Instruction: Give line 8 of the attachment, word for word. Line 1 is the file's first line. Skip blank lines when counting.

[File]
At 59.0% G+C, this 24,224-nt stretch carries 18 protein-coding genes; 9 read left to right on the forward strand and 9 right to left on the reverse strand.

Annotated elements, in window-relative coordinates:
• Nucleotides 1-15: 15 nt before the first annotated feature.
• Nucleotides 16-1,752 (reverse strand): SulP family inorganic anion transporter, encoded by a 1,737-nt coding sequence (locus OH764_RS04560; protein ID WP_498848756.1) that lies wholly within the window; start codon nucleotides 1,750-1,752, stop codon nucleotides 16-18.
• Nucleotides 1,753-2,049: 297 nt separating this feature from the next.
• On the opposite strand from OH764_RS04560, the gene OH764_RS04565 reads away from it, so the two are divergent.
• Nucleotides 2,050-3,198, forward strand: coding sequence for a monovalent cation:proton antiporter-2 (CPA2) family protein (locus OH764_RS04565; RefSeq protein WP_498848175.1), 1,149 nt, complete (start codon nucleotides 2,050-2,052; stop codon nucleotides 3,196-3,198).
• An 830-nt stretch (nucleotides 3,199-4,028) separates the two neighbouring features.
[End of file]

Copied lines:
• An 830-nt stretch (nucleotides 3,199-4,028) separates the two neighbouring features.